The Wahkiakum County Eagle - Established as The Skamokawa Eagle in 1891

County's first online fair now underway

 

August 20, 2020

Courtesy photo

Wahkiakum 4-H virtual fair entries include a variety of animal and sewing and craft projects. Dress by Annelise Vik.

Wahkiakum County Fair and WSU Wahkiakum County Cooperative Extension Service have launched the county's first online, virtual fair.

The 112th in-person fair was cancelled this year because of the coronavirus pandemic.

Staff are now taking entries for open class and 4-H/youth divisions.

Entries are due by midnight, Saturday. Entries will be on display next week at the https://wahkiakumfair.org/ website under Virtual Fair Showcase.

The website has a button that takes one to the entry form. People can upload three pictures or one video per entry.

"It is so simple it can be done with a phone," Fair Board President Bob Blalock said in an email. "You can take pictures while filling out the form. The form is like filling out the entry cards in the past. Look up department, division, class and lot from last year's Fair Book. If you don't have a fair book from last year it is also on the site."

Meanwhile, 4-H youth are encouraged to submit photos of their art, animal entries, sewing projects, and crafts now to wahkiakum4h@gmail.com, said Cooperative Extension Agent Carrie Backman. Video entries of animal showmanship or fashion review are also encouraged.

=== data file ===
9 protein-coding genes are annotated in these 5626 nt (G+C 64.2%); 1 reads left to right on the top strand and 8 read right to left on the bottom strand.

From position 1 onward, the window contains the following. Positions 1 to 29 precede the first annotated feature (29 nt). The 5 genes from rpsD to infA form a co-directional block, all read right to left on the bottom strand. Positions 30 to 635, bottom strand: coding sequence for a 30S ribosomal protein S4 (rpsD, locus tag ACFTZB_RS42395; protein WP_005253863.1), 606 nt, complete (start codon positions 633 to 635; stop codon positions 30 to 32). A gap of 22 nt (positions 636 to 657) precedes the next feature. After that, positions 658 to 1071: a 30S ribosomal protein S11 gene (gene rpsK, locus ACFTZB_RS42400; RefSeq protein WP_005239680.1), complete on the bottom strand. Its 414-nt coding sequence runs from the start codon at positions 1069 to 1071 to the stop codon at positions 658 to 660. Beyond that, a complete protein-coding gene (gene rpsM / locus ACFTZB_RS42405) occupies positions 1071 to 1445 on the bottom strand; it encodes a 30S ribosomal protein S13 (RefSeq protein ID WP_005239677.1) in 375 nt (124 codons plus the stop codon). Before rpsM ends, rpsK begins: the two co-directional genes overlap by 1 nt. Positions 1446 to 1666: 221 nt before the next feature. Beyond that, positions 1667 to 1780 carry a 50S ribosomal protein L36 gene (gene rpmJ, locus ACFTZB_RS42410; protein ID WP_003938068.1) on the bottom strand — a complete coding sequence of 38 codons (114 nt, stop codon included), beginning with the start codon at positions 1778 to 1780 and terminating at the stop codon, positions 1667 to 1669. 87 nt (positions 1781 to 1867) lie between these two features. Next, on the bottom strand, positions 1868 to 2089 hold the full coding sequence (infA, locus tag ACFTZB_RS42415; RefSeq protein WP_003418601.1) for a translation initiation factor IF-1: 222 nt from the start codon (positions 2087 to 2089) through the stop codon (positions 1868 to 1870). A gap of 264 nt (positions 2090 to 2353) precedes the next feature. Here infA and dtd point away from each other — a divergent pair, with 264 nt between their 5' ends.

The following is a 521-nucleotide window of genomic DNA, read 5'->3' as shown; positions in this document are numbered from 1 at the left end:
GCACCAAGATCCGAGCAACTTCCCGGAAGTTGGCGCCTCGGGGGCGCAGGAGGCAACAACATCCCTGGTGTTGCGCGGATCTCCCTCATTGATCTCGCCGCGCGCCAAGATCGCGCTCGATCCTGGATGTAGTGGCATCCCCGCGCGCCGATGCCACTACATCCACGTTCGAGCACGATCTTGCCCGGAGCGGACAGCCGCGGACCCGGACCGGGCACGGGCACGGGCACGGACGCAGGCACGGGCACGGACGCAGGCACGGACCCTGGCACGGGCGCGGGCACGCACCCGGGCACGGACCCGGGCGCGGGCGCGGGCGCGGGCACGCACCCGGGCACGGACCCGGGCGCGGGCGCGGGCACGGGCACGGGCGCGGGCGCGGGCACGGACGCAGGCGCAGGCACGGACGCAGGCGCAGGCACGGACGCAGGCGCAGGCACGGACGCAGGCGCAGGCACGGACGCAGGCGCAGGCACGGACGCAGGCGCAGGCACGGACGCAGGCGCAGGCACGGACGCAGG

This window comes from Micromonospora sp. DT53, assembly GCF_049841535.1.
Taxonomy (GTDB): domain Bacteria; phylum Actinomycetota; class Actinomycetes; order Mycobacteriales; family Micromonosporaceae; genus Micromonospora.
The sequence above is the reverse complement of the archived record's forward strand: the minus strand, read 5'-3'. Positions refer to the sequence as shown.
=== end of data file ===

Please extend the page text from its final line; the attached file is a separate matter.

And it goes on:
Entries will be judged by 4-H judges virtually, by viewing submissions as they are received and compiled in Google Drive by 4-H volunteers.

For more information on how to enter, visit the WSU Extension website, at wahkiakum.wsu.edu, or call the Extension office at 360-795-3278. All entries will be available to the public to view after they are judged on the Wahkiakum County Fair website, at wahkiakumfair.org.

Market sale scheduled

The fair will also hold a virtual market sale, Backman said.

Many Wahkiakum youth "learned by doing" in 4-H this year, she explained. They built robots, raised animals, knitted and crocheted blankets, sewed clothing, canned fruits and vegetables, photographed new vistas, and created a variety of other 4-H projects. 4-H members traditionally sell some of these items at the annual Market Sale, held at the Wahkiakum County Fair, to earn money for next year's project supplies or school necessities. In preparation for the sale each year, they market and recruit buyers, and prepare their items to show their best.

The virtual Market Sale works like a silent auction, Backman said, in which bidders fill out a short online form with their contact information, and then view photos and videos of the 4-H projects on a Google Slides presentation.

There is a link at the bottom of each slide where a buyer can place their bid. If bidders prefer to make phone bids rather than use the online bidding, phone bids can be made by calling the WSU Extension office at 360-795-3278. Find the link to the virtual Market Sale and bidder form at http://wahkiakum.wsu.edu.

 

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